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Phenylalanine and Tyrosine Biosynthesis
Last Updated: 2023-10-25
Phenylalanine and tyrosine are two of the 22 total amino acids, 21 of which are used in humans. Tyrosine is a non-essential amino acid, meaning that the body can produce enough of it as it needs without needing external sources. However, phenylalanine is an essential amino acid not produced by de-novo synthesis in animals, meaning that it is not synthesized from small molecules such as sugars, and can only be obtained from food, or by recycling other similar molecules. This pathway begins with L-phenylalanine, which can interact with amine oxidase to remove an amino group as well as add an oxygen molecule, forming phenylpyruvic acid. Phenylpyruvic acid can then be transformed to and from L-phenylalanine by either a Tat protein or aspartate aminotransferase, the latter of which exists in the mitochondria. L-phenylalanine can then interact with phenylalanine hydroxylase to add a hydroxyl group to its benzyl side chain, forming L-tyrosine. This can then interact with the same enzymes as L-phenylalanine, first amine oxidase to form 5-hydroxyphenylpyruvic acid. This can then interact with either the Tat protein or aspartate aminotransferase to reform, or be formed from L-tyrosine, with aspartate aminotransferase still existing in the mitochondria. L-phenylalanine can also be used in phenylalanine metabolism, while L-tyrosine can be used in tyrosine metabolism.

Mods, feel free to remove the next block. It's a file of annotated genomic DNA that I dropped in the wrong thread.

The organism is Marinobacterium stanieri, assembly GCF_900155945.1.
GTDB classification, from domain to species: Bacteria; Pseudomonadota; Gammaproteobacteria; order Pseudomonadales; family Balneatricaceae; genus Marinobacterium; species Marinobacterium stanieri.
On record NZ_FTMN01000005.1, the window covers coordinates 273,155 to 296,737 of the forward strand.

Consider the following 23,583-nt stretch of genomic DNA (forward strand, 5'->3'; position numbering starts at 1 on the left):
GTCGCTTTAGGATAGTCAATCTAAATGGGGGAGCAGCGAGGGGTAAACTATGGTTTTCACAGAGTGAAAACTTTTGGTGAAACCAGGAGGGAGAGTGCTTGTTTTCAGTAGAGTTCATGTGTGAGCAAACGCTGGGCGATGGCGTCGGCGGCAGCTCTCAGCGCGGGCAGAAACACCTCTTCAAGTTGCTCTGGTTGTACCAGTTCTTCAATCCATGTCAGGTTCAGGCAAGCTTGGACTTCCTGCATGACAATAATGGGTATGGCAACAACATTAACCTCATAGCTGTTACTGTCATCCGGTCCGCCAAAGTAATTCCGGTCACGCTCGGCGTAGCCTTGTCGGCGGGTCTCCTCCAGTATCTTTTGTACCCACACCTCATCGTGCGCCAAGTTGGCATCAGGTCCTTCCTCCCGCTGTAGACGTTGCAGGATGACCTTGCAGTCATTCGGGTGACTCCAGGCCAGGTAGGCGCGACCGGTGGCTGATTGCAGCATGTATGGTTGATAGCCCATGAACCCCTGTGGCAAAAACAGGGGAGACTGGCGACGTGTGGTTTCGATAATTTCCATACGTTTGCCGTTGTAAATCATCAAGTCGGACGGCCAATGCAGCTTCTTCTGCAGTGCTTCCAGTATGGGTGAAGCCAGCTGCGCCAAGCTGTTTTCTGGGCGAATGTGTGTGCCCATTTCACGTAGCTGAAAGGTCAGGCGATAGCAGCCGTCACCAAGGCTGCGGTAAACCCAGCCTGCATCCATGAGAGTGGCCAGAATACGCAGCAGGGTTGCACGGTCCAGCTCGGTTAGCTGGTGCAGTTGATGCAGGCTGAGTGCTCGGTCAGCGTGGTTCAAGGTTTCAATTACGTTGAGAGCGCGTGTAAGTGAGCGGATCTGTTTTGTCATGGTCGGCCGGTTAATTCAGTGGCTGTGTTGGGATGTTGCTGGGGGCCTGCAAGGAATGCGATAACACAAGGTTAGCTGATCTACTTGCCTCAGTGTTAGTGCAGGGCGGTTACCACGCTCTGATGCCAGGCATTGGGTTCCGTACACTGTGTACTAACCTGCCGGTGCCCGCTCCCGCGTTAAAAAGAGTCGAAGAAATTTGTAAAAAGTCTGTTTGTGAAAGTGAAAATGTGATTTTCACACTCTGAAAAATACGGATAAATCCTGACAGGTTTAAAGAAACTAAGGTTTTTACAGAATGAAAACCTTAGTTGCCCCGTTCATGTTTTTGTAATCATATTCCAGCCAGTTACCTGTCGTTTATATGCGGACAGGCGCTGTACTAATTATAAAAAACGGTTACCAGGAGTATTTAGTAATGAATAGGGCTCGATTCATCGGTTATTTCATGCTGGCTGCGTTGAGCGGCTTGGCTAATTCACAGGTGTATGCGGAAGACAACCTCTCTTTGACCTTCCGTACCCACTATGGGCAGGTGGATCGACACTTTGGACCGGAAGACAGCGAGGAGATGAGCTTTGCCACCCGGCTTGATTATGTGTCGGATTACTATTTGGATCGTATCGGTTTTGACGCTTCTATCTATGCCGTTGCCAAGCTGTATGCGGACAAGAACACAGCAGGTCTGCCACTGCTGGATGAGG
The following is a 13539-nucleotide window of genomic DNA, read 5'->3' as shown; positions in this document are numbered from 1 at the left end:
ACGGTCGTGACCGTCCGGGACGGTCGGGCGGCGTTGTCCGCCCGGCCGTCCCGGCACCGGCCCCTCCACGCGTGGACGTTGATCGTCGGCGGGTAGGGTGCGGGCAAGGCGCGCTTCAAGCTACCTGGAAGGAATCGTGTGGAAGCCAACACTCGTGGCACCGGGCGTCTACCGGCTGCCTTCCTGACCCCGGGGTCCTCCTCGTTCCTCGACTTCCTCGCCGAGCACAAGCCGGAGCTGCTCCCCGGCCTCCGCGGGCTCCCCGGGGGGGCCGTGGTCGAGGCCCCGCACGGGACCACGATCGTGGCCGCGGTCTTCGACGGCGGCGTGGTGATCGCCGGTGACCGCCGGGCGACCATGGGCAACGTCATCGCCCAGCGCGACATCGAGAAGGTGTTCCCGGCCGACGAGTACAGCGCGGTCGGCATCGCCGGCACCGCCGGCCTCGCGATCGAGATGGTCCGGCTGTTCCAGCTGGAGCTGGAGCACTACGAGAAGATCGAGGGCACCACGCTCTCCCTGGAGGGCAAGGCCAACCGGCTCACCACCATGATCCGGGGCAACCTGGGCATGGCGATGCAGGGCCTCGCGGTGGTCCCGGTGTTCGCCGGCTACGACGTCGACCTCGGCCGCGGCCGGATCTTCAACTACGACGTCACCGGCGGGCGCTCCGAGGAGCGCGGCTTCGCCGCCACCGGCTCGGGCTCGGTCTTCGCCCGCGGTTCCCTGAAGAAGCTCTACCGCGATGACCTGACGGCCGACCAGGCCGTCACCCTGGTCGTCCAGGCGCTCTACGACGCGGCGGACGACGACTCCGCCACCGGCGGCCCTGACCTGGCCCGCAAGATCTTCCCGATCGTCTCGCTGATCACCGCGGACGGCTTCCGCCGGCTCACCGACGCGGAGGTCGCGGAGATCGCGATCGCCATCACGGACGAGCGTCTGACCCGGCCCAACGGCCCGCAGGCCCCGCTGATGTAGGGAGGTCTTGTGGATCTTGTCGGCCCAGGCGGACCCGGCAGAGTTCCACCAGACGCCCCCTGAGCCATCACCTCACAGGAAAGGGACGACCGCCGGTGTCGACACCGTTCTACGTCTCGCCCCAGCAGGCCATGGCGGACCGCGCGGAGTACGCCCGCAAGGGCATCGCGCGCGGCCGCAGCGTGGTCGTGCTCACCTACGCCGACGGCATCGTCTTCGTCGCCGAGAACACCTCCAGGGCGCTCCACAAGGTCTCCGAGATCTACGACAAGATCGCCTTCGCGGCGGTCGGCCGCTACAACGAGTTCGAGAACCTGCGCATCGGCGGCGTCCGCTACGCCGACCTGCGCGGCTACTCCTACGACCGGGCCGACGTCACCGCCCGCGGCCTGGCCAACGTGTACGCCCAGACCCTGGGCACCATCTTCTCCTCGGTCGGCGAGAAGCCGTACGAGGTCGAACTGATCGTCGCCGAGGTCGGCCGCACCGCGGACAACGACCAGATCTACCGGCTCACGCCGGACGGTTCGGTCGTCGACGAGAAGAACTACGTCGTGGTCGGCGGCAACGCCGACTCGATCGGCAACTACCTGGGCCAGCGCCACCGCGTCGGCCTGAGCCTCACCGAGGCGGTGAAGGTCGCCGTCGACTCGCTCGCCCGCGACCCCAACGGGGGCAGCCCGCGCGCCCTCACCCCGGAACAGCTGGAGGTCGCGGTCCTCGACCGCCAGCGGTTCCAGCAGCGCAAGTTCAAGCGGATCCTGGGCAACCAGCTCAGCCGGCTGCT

Phenylalanine and Tyrosine Biosynthesis References
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